Detecting anthrax proteins at ultralow concentrations
A new laboratory method for quickly detecting active anthrax proteins within an infected blood sample at extremely low levels has been developed by researchers at the National Institute of Standards and Technology (NIST), the U.S. Army Medical Research Institute of Infectious Diseases and the National Cancer Institute.
Current detection methods rely on injecting live animals or cell cultures with samples for analysis and require up to several days before results are available. Described* in an upcoming issue of the Journal of Biological Chemistry, the new method produces unambiguous results in about an hour. The researchers hope the system will ultimately be useful in developing fast, reliable ways to diagnose anthrax infections or to quickly screen large numbers of drugs as possible therapies for blocking the bacteria's toxic effects.
The method works by detecting changes in current flow when anthrax proteins are present in a solution. An anthrax protein ironically called "protective antigen" spontaneously forms nanometer-scale pores that penetrate the surface of an organic membrane. When a voltage is applied across the membrane, positively and negatively charged ions flow freely in both directions through the pore. When additional anthrax proteins called lethal factor (LF) or edema factor (EF) are present, however, the proteins bind to the outside of the pore and shut down the flow of ions in one direction. This change in current flow depends on the concentration of the proteins in the solution and can detect amounts as low as 10 picomolar (trillionths of a mole).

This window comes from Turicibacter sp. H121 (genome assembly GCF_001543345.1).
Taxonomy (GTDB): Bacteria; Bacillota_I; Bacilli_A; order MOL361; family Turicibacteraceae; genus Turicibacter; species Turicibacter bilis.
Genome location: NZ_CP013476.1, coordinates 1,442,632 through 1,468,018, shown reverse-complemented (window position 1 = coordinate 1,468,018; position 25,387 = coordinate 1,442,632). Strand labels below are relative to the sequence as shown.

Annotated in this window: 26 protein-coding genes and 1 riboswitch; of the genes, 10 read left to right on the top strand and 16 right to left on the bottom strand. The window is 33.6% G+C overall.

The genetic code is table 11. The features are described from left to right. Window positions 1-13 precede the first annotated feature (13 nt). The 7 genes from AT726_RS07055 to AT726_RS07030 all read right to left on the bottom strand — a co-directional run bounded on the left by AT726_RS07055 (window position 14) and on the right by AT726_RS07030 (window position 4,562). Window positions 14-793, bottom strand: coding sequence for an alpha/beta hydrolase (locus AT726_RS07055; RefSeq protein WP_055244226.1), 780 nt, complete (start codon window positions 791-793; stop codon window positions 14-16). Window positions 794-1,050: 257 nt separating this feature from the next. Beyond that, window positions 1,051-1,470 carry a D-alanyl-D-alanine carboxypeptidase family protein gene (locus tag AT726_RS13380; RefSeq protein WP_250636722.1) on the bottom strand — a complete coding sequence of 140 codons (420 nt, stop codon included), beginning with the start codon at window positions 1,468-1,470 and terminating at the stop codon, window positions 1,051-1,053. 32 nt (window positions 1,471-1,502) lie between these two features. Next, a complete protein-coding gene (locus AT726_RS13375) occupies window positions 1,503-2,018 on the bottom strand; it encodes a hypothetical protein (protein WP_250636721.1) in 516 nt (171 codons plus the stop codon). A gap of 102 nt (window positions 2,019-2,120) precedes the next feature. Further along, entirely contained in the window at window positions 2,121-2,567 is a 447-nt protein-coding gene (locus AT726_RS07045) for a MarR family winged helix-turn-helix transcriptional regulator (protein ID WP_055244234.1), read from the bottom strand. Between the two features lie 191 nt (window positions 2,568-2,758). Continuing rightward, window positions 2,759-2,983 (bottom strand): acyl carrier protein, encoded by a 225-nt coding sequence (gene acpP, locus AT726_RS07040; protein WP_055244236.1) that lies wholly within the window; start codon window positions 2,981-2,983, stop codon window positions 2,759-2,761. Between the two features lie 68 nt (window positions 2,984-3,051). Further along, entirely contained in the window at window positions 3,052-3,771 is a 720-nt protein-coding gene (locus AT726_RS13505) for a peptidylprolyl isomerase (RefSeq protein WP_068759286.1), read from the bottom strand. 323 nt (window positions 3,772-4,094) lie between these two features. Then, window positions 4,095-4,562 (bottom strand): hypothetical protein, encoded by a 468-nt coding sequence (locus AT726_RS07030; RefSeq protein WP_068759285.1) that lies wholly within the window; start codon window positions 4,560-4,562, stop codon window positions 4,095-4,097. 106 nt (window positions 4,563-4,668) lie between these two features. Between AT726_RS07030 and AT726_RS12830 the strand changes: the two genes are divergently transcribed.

"We hope this system will lead to a method for rapidly screening agents that inhibit the binding of LF or EF to these pores," says NIST's lead investigator John Kasianowicz.
Live anthrax antibodies seem to do exactly that. When antibodies were present in the test solution and then LF was added, the current flow remained unchanged, indicating that the anthrax proteins were unable to bind properly. The long-term goal would be to find drugs with few side effects that also interfere with this binding process.
Source: Eurekalert & othersLast reviewed: By John M. Grohol, Psy.D. on 21 Feb 2009
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